The American painter Charles Rettew Sheeler espoused the aesthetic of Precisionism. This American movement, centred on urban and industrial themes, was defined by Sheeler himself as follows: “In these paintings, I sought to reduce natural forms to the borderline of abstraction, retaining only those forms which I believed to be indispensable to the design of the picture”. Sheeler studied at the Philadelphia School of Industrial Design (1900–3) and at the Pennsylvania Academy of the Fine Arts under William Merrit Chase (1903–6). Between 1908 and 1909 he travelled to Europe, where he discovered the work of artists like Paul Cézanne, Henri Matisse and Georges Braque, and became interested in the work of the early masters, particularly Piero della Francesca. The works he exhibited at the Armory Show in 1913 attested to his adoption of ideas influenced by the art of Cézanne. During the following years he showed a more marked tendency towards geometricisation in works built from planes, such as those he made in Bucks County (Pennsylvania), in which the subjects were the typical local stone barns.
Sheeler began to work as a commercial photographer in the 1910s. Around 1915, encouraged by Alfred Stieglitz, he came to regard photography as a means of artistic expression. His most famous work in this field was a commission received in 1927 to photograph the Ford factory in River Rouge (Michigan.) Partly as a result of the favourable critical reception these pictures enjoyed, photography began to be accepted as an art form. From this point onwards Sheeler often combined painting and photography. The paintings executed during the 1920s and the photomontages of the 1930s blurred the boundaries between the two. Many of Sheeler’s paintings were based on photographs and at the end of his career he created images that simulated superimpositions of slides.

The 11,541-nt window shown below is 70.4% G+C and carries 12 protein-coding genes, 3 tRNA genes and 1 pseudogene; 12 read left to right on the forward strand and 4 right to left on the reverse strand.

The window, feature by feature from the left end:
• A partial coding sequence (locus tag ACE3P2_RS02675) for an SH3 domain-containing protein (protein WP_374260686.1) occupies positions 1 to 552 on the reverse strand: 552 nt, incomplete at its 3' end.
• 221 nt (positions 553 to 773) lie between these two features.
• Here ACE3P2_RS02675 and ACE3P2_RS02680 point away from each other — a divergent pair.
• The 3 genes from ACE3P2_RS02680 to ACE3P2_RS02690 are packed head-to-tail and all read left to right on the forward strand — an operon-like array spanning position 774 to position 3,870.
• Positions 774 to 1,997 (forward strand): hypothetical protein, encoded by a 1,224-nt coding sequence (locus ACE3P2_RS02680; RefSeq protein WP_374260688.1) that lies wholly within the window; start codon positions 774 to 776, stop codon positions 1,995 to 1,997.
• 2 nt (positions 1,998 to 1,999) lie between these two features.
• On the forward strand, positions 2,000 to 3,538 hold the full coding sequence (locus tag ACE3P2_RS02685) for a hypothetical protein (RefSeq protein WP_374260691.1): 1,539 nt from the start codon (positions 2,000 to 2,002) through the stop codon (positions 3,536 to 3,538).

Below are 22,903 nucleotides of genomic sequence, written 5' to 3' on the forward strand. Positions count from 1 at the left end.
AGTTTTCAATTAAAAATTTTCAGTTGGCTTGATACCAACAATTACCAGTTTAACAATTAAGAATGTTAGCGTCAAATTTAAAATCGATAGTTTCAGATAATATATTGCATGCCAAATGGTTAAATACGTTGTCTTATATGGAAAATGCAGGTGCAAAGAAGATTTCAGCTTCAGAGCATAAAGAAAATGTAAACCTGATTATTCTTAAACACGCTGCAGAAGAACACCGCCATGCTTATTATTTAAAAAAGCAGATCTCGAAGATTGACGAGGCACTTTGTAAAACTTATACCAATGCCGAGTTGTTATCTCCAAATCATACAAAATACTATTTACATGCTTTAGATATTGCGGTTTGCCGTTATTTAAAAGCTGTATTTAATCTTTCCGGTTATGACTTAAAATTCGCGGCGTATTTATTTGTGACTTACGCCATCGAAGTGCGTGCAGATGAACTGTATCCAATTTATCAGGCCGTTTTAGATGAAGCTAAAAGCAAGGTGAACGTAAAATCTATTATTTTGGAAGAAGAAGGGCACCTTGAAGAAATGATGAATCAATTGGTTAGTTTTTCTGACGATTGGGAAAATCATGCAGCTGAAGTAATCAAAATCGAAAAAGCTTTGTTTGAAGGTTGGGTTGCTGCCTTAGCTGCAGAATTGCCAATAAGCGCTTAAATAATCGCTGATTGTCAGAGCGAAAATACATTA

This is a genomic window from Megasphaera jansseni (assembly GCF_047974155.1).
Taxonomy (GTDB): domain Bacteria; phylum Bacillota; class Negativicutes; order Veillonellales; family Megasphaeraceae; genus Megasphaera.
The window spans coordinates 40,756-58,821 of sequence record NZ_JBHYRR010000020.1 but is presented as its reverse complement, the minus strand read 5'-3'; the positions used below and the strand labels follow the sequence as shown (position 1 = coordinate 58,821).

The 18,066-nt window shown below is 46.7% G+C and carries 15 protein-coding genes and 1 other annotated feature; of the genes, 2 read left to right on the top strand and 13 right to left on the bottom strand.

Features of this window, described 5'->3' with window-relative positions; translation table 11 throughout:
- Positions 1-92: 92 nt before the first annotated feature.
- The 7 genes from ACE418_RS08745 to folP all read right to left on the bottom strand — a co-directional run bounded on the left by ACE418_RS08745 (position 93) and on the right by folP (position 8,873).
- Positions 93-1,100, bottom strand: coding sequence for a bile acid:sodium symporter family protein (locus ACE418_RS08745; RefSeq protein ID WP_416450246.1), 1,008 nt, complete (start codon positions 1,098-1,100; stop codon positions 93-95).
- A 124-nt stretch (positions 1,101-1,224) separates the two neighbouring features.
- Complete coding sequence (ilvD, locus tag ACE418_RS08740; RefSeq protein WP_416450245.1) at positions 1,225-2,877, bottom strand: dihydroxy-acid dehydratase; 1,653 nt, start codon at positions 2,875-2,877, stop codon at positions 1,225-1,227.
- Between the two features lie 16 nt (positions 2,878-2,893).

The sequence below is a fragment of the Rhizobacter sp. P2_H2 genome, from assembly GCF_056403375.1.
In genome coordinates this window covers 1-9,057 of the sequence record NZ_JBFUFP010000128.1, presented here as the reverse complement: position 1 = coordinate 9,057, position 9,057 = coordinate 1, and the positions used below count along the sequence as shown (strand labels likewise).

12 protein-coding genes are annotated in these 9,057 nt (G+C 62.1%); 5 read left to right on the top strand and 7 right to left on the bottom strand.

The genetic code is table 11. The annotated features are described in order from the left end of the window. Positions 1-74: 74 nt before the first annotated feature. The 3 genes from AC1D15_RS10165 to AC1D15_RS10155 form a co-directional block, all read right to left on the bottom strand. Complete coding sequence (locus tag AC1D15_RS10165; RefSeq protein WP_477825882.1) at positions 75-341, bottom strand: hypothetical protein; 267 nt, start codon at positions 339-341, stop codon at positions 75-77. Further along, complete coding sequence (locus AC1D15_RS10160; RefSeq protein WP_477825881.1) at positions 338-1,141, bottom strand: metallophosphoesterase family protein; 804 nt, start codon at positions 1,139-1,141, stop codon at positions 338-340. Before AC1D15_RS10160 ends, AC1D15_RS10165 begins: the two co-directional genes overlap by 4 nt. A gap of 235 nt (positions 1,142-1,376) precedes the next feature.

Sheeler focused on urban, industrial and agricultural landscape themes in which his primary concern was to capture the essence of America. His sensibility made him sympathetic towards modern and utilitarian life in which machines performed new functions that contributed to swift social change. He stopped working in 1959 after suffering a stroke.